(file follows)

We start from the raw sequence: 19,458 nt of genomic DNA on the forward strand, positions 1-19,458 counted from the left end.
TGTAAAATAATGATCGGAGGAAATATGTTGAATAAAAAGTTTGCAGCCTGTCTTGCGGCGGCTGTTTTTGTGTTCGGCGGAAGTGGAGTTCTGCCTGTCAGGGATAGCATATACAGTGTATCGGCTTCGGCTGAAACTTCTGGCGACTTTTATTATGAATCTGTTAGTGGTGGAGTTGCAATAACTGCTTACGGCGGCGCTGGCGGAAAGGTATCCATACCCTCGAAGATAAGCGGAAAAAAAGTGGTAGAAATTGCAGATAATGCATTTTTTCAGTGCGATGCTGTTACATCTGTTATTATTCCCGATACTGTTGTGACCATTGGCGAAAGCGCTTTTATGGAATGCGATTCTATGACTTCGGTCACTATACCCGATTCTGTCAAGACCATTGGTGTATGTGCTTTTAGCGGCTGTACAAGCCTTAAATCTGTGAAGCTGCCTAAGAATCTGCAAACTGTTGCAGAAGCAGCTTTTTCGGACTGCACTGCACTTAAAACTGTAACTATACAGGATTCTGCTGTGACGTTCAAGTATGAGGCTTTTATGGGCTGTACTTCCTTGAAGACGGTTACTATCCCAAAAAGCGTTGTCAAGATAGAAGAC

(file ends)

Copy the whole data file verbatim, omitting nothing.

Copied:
We start from the raw sequence: 19,458 nt of genomic DNA on the forward strand, positions 1-19,458 counted from the left end.
TGTAAAATAATGATCGGAGGAAATATGTTGAATAAAAAGTTTGCAGCCTGTCTTGCGGCGGCTGTTTTTGTGTTCGGCGGAAGTGGAGTTCTGCCTGTCAGGGATAGCATATACAGTGTATCGGCTTCGGCTGAAACTTCTGGCGACTTTTATTATGAATCTGTTAGTGGTGGAGTTGCAATAACTGCTTACGGCGGCGCTGGCGGAAAGGTATCCATACCCTCGAAGATAAGCGGAAAAAAAGTGGTAGAAATTGCAGATAATGCATTTTTTCAGTGCGATGCTGTTACATCTGTTATTATTCCCGATACTGTTGTGACCATTGGCGAAAGCGCTTTTATGGAATGCGATTCTATGACTTCGGTCACTATACCCGATTCTGTCAAGACCATTGGTGTATGTGCTTTTAGCGGCTGTACAAGCCTTAAATCTGTGAAGCTGCCTAAGAATCTGCAAACTGTTGCAGAAGCAGCTTTTTCGGACTGCACTGCACTTAAAACTGTAACTATACAGGATTCTGCTGTGACGTTCAAGTATGAGGCTTTTATGGGCTGTACTTCCTTGAAGACGGTTACTATCCCAAAAAGCGTTGTCAAGATAGAAGAC